Review - THE HEAT, Garry Disher

Reviewed By
Karen Chisholm

The 8th in the Wyatt series, the resurgence of the best unrepentant, unapologetic and very demanding professional crook in Australian Crime Fiction is something to be very pleased about.

Wyatt is not a man who plays well with others, and his danger radar is on high alert after he’s pulled into early planning of a heist by some rank amateurs. A move to Noosa and a commission to steal a particular painting comes at a time when absenting himself from Melbourne and all chance of being connected to that group is particularly welcome. Not only is the intended heist a nice little earner, he can return to his comfort zone, working on his own, minimal exposure with the commission coming via a broker he’s worked with before. Which means he’s not at all happy to find himself having to work with his broker’s niece. Needless to say that leads to complications.

Taciturn, meticulous and cautious, Wyatt has always been a lone wolf. Comfortable in his skin, surprisingly moral in his criminal endeavours, Wyatt will not screw people who play fair,  but heaven help anybody who crosses him. Everything about him is understated and controlled, almost emotionless. Which makes some of the aspects of THE HEAT particularly intriguing as there’s some unexpected connections showing here, even a little human longing. Not something you’d ever expect from Wyatt, and yet, in Disher’s expert hands, beautifully executed.

The plot in THE HEAT takes full advantage of the wide range of connections building up around Wyatt. The supporting cast move in and out of focus, in and out of Wyatt’s orbit and into or straight out of favour depending upon who he believes can be trusted. It reads like a slightly more complicated plot than in earlier outings as a result of those connections, and it works really well. Of course, this is not a mystery as such, it’s an out and out heist novel with some thriller elements. There’s love, sex, danger, idiots, money, honour and some careful plotting and planning by Wyatt. It’s interesting to see the comparison between the “professional thief” Wyatt, and the more opportunistic motives of those who work against him. It’s also interesting to see his response when somebody with some similar personality traits to himself moves into his orbit.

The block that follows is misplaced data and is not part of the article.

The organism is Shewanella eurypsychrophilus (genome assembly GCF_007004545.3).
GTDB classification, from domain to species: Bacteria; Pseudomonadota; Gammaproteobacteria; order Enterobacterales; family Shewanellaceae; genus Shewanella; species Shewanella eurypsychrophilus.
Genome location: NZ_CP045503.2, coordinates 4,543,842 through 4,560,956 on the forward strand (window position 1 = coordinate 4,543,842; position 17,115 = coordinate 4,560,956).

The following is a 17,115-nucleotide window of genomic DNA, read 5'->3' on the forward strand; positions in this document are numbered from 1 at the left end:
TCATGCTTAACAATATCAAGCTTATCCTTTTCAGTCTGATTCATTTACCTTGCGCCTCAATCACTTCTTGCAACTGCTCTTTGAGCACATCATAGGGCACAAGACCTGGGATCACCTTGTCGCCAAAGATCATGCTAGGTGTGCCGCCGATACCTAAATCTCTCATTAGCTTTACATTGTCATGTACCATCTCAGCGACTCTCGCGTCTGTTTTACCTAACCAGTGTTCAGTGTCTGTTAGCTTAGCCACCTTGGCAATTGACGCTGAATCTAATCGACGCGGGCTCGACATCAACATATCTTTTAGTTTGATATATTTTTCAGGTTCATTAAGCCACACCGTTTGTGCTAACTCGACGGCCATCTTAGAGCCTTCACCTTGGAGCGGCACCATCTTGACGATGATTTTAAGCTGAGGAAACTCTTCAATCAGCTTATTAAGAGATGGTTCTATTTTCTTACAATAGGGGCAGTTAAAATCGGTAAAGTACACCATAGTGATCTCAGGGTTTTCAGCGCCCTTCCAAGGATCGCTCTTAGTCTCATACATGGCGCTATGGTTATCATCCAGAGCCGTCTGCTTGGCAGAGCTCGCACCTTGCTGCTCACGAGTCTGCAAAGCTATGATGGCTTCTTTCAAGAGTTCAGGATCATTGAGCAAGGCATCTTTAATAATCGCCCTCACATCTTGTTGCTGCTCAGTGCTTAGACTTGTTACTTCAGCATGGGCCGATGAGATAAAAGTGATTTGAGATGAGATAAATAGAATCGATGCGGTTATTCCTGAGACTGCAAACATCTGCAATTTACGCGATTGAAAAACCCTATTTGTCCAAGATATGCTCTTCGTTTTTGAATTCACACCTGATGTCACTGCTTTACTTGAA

Wyatt is, however straight from the tradition of the anti-hero. He’s one for fans of the outlaw, the man who is always one step ahead of the law, and one step outside of social norms. He’s a hard man but in THE HEAT, there is just that hint that the man in there might occasionally break out. It made this particular outing of one my all time favourite characters just that little bit more intriguing.

Year of Publication
Book Number (in series)

Wyatt needs a job. A bank job would be nice, or a security van hold-up. As long as he doesn’t have to work with cocky idiots and strung-out meth-heads like the Pepper brothers. That’s the sort of miscalculation that buys you the wrong kind of time. So he contacts a man who in the past put him on the right kind of heist. And finds himself in Noosa, stealing a painting for Hannah Sten. He knows how it’s done: case the premises, set up escape routes and failsafes, get in and get out with the goods unrecognised. Make a good plan; back it up with another. And be very, very careful. But who is his client? Who else wants that painting? Sometimes, being very careful is not enough.

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Karen Chisholm
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